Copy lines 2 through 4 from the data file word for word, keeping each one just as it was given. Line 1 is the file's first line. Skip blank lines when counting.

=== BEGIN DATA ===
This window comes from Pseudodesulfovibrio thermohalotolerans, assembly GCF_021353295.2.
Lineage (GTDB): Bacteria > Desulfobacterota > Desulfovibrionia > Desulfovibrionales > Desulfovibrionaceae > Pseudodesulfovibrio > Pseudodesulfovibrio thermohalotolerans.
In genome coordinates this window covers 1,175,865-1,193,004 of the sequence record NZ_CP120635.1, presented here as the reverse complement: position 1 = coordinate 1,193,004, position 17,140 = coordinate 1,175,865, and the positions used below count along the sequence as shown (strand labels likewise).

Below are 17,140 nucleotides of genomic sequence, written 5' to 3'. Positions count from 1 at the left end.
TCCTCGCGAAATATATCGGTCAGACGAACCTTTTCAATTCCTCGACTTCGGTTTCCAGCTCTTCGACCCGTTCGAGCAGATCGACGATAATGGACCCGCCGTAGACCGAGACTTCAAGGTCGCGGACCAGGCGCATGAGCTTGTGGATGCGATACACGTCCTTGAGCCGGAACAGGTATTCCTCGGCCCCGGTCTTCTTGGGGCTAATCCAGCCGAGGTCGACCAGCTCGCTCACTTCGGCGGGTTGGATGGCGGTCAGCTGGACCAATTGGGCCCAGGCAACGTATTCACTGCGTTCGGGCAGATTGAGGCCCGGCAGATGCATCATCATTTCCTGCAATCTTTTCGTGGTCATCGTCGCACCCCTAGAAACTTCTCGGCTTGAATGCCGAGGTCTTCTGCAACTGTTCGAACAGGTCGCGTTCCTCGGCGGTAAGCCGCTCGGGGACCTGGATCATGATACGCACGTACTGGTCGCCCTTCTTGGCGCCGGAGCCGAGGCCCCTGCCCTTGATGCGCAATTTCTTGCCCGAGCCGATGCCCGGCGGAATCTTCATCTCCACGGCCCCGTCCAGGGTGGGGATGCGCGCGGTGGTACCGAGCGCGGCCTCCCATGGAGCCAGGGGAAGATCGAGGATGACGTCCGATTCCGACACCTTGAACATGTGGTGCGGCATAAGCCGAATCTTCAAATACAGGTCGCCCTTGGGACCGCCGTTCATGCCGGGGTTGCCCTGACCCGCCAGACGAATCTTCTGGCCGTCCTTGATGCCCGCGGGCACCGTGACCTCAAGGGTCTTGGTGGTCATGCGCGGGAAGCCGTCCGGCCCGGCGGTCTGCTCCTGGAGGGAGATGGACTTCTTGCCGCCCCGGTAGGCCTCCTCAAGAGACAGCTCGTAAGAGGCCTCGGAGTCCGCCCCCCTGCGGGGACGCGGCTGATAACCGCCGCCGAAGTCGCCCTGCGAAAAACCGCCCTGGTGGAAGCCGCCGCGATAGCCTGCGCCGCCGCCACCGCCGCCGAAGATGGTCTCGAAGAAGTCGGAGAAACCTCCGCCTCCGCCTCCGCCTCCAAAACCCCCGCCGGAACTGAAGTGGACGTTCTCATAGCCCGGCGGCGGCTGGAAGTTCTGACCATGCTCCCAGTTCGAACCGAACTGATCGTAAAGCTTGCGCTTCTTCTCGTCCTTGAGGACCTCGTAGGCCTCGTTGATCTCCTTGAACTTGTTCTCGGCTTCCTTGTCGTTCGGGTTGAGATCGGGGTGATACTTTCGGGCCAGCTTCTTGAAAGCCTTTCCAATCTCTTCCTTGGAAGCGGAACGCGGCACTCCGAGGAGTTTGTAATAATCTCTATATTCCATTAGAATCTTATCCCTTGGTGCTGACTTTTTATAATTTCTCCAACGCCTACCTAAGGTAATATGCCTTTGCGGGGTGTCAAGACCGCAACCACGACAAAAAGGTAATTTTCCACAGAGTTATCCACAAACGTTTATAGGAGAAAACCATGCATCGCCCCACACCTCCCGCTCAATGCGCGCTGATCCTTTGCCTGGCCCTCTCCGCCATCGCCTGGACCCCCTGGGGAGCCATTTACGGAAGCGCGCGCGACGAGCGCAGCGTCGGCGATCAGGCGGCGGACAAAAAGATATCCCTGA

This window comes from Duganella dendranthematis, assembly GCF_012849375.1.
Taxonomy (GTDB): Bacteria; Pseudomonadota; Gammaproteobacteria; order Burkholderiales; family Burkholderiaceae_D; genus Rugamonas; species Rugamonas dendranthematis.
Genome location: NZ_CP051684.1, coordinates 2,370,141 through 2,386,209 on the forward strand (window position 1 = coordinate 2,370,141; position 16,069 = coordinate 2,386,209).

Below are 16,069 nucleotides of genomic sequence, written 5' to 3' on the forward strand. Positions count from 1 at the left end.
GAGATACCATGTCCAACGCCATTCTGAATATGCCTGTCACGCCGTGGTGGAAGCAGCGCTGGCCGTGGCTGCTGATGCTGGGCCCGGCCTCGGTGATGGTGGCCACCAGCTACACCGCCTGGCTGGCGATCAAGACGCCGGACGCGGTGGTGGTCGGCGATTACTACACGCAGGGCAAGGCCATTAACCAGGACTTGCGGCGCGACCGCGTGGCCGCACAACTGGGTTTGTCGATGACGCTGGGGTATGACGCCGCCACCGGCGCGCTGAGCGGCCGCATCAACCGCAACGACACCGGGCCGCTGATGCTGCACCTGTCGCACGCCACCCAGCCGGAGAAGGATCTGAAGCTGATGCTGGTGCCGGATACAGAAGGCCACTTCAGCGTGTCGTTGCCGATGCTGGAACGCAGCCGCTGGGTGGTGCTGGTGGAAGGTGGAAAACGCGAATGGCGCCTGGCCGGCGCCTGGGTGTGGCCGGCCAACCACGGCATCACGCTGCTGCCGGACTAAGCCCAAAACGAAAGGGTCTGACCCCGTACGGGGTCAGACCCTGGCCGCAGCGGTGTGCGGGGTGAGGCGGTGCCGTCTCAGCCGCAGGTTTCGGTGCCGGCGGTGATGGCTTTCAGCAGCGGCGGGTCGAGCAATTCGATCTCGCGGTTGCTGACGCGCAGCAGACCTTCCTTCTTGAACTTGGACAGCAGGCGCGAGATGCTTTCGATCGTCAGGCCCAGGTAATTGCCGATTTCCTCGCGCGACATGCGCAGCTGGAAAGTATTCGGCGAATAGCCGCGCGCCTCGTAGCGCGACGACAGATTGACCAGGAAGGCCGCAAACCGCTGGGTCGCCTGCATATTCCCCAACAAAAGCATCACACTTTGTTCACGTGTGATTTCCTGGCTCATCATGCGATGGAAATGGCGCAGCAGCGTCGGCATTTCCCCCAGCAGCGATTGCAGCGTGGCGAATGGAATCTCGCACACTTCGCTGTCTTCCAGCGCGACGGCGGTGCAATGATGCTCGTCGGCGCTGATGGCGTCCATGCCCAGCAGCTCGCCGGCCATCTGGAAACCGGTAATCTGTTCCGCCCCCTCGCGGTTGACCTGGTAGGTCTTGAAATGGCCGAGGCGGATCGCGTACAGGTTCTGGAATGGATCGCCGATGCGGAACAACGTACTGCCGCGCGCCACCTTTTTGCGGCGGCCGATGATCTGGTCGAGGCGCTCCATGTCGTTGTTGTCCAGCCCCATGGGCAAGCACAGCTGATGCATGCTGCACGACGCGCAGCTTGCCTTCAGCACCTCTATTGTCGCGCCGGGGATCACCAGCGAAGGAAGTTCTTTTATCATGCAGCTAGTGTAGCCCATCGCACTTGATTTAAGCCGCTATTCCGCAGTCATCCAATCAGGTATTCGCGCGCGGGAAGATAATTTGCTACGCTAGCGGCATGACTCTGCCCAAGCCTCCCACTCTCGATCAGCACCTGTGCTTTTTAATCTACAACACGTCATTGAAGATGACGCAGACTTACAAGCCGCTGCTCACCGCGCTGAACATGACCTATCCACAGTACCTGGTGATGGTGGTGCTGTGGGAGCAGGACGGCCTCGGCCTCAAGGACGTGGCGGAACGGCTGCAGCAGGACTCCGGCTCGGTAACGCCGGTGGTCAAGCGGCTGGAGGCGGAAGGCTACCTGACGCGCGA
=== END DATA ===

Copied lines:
Lineage (GTDB): Bacteria > Desulfobacterota > Desulfovibrionia > Desulfovibrionales > Desulfovibrionaceae > Pseudodesulfovibrio > Pseudodesulfovibrio thermohalotolerans.
In genome coordinates this window covers 1,175,865-1,193,004 of the sequence record NZ_CP120635.1, presented here as the reverse complement: position 1 = coordinate 1,193,004, position 17,140 = coordinate 1,175,865, and the positions used below count along the sequence as shown (strand labels likewise).

Below are 17,140 nucleotides of genomic sequence, written 5' to 3'. Positions count from 1 at the left end.